I believe if animals could talk this would not be the case because society would not stand for or accept hearing animals screaming out for help. If people could hear their voices, society would care a lot more. It would be a huge societal issue. But because animals have no voice, they blend into the background, and society in general ignores their plight.
Animal abuse is a direct gateway to more violence and killing, yet it is generally ignored by society. I can’t understand that.
Why did you decide to propose a “No tether” ordinance after all your research?
I had read so many ordinances that sounded great on paper and in theory. Some examples: 1) A dog can only be tethered not more than 30 minutes, one hour, two hours, even all the way to 6 hours straight, anywhere from 3 to 6 times a day depending on the length of time allowed. 2)No Tethering between 10pm and 6am. 3) No tethering under 32 degrees or above 85 degrees. 4) No tethering more than 3 times per day for more than 2 hours at a time.
While these ordinances all sounded good on paper and in theory, police cannot take a complainant/neighbor’s word for the cruelty and neglect just because the neighbors allege they see it every day.
A police officer was not going to be able to act on any of these laws (except the after 10 pm – 6am tether rule) because a police officer must witness these violations. Police would have to sit there and monitor for the entire two hours, three times in a day. In an 8-hour shift? It will never happen. A police officer is not going to even sit and watch for 30 minutes, because they don’t have the time and will get called away. It’s too difficult. Additionally, is a police officer going to wait 31 minutes and take the dog for one minute over? That would never fly and would be frowned upon, like giving a speeding ticket for 1 mph over the speed limit.
But it was that thought that gave me the idea of how I could actually propose a No Tether ordinance to city leaders.
Tell us more about the process of getting Campbell’s No Tether ordinance passed?
In December 2020, I was having a conversation with our City of Campbell Council President George Levendis about one particular house in the city. Administrators were getting multiple complaints, because two dogs were outside every day, all day, in the winter time.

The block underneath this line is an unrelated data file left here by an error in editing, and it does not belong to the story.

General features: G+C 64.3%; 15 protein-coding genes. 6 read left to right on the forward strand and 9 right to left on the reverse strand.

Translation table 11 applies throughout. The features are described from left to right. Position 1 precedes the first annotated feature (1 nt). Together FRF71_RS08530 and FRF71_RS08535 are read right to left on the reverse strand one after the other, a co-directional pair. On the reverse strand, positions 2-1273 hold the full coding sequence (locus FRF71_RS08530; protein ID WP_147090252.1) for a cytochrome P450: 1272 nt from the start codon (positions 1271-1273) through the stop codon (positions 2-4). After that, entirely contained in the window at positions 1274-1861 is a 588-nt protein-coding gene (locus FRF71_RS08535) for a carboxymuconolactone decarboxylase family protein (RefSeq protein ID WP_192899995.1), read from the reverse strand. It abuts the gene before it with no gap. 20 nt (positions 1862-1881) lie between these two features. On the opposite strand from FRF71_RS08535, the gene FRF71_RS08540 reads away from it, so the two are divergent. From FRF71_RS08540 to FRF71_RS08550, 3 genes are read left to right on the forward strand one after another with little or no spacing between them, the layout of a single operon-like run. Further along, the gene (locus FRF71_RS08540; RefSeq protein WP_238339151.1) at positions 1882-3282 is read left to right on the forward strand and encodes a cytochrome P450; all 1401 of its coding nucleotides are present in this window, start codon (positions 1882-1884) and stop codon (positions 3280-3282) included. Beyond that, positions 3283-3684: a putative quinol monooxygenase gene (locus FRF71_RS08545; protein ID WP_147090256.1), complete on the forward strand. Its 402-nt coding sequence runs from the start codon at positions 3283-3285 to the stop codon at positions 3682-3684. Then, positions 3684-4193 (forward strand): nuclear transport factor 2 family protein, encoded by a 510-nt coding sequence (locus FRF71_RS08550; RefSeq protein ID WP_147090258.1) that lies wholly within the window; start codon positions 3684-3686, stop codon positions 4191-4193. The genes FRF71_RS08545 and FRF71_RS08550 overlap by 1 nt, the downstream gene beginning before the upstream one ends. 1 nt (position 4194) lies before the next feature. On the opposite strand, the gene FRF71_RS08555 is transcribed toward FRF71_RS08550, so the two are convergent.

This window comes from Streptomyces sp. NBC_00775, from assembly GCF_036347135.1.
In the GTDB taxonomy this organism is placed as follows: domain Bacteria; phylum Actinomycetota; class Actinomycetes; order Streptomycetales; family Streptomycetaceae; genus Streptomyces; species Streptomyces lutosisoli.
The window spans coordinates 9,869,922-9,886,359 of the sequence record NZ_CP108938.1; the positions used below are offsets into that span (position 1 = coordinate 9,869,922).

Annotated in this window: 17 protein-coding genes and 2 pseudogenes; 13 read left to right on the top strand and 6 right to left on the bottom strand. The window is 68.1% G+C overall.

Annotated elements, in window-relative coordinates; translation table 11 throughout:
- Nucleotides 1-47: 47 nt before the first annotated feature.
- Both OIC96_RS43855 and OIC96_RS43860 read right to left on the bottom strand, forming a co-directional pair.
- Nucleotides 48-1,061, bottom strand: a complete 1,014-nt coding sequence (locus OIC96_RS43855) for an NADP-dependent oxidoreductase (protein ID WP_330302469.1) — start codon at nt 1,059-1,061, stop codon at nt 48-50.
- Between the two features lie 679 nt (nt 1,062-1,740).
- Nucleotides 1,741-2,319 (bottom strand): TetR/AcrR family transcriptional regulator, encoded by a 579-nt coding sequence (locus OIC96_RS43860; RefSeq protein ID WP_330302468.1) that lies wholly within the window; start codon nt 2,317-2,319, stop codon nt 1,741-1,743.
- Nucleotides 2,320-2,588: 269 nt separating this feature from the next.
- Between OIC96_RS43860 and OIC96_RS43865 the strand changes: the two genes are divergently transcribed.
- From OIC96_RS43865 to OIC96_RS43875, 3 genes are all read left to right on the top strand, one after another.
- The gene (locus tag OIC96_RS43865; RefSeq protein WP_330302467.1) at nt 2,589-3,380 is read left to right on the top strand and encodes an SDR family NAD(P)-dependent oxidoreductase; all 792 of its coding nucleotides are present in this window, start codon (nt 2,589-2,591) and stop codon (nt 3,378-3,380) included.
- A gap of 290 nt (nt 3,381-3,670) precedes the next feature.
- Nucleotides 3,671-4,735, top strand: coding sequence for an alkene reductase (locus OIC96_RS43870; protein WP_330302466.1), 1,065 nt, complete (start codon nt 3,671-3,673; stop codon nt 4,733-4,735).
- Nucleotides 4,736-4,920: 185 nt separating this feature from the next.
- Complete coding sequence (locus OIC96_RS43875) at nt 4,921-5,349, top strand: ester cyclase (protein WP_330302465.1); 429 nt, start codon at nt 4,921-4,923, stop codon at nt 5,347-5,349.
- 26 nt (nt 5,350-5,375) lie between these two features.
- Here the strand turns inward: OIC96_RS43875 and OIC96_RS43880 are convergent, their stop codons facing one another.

I told President Levendis that it was my opinion, from my experience, that the laws for animals in Ohio are archaic, poorly worded, and can be somewhat confusing – making a police officer or humane agent who wants to help an animal have to jump through many hoops in order to do so. I told President Levendis the laws handcuff officers from acting in these situations, because officers themselves are unsure on how to enforce the cruelty laws as they are too vague and poorly worded.
President Levendis told me if I wanted to come up with a proposal that he and our Prosecutor Brian Macala could agree with that he would let me present it to city council. Later I had a conversation with our Prosecutor Brian Macala about this proposed ordinance change. Prosecutor Macala told me that the key would be how I educate everyone on it, and if I could do so, he would be on board with it.
For over a year I researched local laws from across the United States on tethering. I tried to take from those ordinances what I thought fit our city and what was reasonable.
I decided to reach out to several national animal organizations to get their opinion on the ordinance I had written. After reviewing what I had written, (they) suggested that I should just go No Tether. I said I would love to do that, as that would be my first choice. But I wanted an ordinance I thought could pass, and I did not think a No Tether would pass. They told me that the cities that had already implemented ordinances similar to what I had written now regretted it and wished they had gone to a straight No Tether law, because there are still too many hoops to jump through, and they still have trouble enforcing the cruelty laws.
I presented the tether topic twice at our city council meetings. The first one, in January 2022, was more of a discussion to get a feel for where everyone was at, their thoughts and questions. Our Mayor Brian Tedesco suggested that we have a town hall meeting to get input from the community.